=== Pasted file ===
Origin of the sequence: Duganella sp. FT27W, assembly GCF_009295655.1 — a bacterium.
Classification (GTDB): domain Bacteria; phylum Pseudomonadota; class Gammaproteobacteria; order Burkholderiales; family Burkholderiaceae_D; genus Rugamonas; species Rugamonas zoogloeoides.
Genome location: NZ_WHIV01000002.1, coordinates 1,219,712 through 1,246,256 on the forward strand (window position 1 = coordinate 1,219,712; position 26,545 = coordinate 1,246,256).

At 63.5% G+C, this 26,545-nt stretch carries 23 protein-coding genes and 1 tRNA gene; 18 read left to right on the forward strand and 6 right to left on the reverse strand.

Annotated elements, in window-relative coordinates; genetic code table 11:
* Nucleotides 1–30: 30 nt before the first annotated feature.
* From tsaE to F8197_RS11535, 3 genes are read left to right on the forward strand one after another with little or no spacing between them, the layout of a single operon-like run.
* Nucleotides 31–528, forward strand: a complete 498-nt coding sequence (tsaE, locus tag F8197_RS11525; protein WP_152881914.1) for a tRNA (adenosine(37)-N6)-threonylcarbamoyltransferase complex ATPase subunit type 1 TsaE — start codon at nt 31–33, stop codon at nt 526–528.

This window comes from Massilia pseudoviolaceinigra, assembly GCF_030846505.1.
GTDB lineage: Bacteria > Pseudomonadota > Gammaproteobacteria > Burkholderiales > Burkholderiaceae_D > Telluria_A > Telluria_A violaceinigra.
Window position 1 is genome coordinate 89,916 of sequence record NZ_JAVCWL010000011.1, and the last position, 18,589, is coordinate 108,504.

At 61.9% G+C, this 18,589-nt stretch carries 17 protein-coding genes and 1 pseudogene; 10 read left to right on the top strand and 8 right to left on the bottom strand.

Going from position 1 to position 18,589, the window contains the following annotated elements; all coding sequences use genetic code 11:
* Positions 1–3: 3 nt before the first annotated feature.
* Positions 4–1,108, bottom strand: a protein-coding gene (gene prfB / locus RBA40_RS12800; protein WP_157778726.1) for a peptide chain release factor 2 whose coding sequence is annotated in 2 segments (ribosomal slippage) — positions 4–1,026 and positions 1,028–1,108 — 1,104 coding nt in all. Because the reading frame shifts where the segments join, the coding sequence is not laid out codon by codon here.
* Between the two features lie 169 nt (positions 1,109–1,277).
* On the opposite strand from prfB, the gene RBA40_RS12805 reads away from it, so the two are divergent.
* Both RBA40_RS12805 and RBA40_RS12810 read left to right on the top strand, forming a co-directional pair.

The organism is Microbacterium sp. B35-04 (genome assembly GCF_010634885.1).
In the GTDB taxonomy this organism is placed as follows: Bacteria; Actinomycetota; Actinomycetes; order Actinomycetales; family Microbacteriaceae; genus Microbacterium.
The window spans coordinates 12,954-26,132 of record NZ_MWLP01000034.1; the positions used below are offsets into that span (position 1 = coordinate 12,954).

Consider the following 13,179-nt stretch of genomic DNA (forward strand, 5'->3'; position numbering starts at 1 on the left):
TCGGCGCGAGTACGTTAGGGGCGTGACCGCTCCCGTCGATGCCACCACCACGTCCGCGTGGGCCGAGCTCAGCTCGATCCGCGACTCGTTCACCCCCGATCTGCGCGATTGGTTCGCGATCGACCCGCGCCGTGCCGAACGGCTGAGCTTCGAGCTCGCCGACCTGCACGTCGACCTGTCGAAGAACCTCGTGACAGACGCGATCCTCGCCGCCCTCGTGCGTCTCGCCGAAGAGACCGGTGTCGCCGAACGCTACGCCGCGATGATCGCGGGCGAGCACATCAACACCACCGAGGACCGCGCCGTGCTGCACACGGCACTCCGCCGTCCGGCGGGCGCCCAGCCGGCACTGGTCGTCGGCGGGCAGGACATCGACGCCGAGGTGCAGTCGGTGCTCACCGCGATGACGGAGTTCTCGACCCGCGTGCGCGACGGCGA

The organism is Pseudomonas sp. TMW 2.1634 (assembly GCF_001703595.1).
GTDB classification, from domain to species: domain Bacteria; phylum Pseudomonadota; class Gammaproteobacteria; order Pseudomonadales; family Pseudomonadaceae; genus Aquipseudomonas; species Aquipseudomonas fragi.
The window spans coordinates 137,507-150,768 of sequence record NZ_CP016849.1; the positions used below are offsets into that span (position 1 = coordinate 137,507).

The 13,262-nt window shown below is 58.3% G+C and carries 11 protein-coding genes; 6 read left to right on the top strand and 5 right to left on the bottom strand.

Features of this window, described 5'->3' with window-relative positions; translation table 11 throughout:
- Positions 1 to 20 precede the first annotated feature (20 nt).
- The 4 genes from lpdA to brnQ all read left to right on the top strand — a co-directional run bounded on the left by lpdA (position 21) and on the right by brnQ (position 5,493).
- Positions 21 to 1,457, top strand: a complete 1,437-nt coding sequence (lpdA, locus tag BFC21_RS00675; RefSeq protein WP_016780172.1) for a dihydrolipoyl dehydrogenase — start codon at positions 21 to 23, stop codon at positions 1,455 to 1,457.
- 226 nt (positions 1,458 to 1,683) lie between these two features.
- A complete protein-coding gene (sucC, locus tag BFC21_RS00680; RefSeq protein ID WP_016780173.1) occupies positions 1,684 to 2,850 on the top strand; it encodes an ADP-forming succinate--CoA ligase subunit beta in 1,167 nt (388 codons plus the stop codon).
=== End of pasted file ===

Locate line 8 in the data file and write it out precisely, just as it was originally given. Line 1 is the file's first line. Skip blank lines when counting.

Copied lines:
* Nucleotides 31–528, forward strand: a complete 498-nt coding sequence (tsaE, locus tag F8197_RS11525; protein WP_152881914.1) for a tRNA (adenosine(37)-N6)-threonylcarbamoyltransferase complex ATPase subunit type 1 TsaE — start codon at nt 31–33, stop codon at nt 526–528.